FITCHBURG, Mass. — About five years ago, Verda Tetteh and her parents Leslie and Rosemary decided to tour Harvard University. It was a fateful decision -- one that culminated, this year, in Verda’s admission to the prestigious college.
As is the case with many students, Harvard, which has an endowment larger than some countries, is providing Verda with a financial aid package. Additionally, she’s won other academic scholarships. But last month, a guidance counselor urged her to apply for Fitchburg High School’s General Excellence scholarship.
“It’s a very prestigious scholarship that our school gives,” Tetteh said. “So I proudly applied.”
Still, she had reservations. She said she asked the counselor if it was right for her to apply for a scholarship when she already had an aid package from the college she planned to attend.
The counselor told her it was fine. That she had worked hard and basically it was a ‘nothing lost, nothing gained’ situation.
Then came graduation. Verda said she was so focused on the speech she had to give that she forgot all about the scholarship, which is worth $40,000.
“They announced me the recipient and I was shocked,” she said. “Yes, of course money always helps. But I was in a pretty stable position financially with college. So you know for someone else it would have made a bigger difference, a big difference, in somebody else’s life.”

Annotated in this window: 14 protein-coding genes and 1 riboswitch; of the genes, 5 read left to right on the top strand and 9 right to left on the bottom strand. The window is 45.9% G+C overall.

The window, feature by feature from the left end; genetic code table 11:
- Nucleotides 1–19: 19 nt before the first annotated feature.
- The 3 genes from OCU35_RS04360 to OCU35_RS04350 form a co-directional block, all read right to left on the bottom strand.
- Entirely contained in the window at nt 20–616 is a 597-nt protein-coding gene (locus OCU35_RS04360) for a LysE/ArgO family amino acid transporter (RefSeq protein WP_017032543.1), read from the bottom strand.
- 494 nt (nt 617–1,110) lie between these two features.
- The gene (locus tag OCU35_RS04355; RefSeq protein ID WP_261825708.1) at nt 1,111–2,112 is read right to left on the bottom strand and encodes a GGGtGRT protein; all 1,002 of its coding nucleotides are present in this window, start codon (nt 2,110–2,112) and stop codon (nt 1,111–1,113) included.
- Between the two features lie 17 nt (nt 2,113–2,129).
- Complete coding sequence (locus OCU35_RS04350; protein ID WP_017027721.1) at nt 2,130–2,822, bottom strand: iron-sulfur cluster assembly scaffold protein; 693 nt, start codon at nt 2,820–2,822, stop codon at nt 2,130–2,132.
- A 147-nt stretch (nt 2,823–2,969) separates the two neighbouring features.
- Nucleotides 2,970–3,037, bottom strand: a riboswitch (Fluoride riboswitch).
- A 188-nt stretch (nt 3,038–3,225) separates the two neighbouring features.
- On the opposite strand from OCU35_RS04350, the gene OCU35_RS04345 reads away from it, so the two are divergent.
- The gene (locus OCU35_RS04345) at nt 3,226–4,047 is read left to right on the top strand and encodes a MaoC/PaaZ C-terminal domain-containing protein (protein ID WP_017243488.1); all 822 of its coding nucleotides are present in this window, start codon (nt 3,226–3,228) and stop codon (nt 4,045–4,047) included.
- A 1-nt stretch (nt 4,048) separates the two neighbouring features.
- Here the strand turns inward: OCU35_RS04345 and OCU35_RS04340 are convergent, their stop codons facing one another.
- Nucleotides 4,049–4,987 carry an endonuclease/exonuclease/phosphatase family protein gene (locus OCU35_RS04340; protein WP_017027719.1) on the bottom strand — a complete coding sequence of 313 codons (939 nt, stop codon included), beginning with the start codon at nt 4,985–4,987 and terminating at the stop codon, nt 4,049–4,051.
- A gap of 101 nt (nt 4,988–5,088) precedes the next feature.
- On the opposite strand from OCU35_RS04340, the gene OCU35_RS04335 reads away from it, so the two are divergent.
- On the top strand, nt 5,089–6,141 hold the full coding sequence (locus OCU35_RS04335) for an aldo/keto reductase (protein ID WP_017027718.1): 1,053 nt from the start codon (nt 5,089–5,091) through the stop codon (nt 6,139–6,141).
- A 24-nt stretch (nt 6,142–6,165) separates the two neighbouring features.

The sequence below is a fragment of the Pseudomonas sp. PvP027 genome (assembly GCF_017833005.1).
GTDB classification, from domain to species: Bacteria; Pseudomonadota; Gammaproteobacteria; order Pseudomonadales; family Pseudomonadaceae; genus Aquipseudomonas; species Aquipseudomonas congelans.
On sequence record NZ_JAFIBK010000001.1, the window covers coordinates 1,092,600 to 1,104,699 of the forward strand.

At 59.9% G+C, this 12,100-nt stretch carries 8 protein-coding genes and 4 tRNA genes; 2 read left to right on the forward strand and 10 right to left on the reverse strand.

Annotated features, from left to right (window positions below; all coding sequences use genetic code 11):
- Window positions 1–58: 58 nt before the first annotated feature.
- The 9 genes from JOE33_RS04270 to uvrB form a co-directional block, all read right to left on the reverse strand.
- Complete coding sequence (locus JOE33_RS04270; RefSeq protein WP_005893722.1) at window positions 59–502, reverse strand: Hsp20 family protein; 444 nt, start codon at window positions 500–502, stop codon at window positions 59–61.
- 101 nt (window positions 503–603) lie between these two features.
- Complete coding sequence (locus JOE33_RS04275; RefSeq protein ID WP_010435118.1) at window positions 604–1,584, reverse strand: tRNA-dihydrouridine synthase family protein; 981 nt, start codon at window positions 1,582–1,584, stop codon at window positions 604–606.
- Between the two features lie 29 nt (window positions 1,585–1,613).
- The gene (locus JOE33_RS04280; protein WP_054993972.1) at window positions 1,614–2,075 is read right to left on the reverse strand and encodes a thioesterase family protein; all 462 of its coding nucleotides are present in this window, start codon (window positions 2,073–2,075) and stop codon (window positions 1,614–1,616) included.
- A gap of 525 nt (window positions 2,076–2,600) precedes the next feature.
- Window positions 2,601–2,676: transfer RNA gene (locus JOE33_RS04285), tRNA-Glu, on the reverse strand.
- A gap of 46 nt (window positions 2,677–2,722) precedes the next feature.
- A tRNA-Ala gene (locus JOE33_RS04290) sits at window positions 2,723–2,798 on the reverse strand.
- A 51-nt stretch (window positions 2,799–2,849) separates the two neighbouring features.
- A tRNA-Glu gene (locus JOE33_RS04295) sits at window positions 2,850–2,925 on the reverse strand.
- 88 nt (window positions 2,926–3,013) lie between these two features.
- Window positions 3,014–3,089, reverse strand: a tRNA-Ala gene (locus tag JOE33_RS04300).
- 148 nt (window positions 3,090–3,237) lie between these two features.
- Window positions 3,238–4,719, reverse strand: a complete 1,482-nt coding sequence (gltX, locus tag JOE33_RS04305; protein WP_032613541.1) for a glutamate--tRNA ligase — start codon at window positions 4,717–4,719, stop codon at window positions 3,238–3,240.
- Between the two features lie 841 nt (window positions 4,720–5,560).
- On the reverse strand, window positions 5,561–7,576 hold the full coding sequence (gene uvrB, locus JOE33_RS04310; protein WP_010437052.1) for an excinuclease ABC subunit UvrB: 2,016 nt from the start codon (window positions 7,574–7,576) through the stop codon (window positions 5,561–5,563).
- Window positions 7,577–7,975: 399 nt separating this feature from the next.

What got Verda out of her seat and back, unannounced to the podium, was a speech by retiring assistant principal Tom DiGeronimo -- in which he advised graduates to be selfless and trustworthy -- and to put the needs of others first.
“He was reminding me of things that I live by,” Verda said. “Like always be selfless and be bold and do what you know is right.”
She thanked God for giving her the strength to get out of her seat.
“I wasn’t nervous to give away the forty thousand dollars,” Verda said. “I was nervous because I was interrupting an entire graduation ceremony. It was totally unexpected and I didn’t know how people would react.”
They reacted with an ovation -- after Verda said these words:
“I am so very grateful for this, but I also know that I am not the one who needs this the most.”
Verda asked administrators to give the scholarship to a community college student. Because she remembers how much her mother struggled to attend classes, work long hours at her job and take care of the family when they moved here from Ghana.
Verda’s parents reacted with a sense of relief.
And at that moment when she did that I said my baby’s ready to be in the world on her own,” said Mom Rosemary Annan. “I felt like she’s ready to think for herself... and I’m ready to let her go.”
This is a developing story. Check back for updates as more information becomes available.
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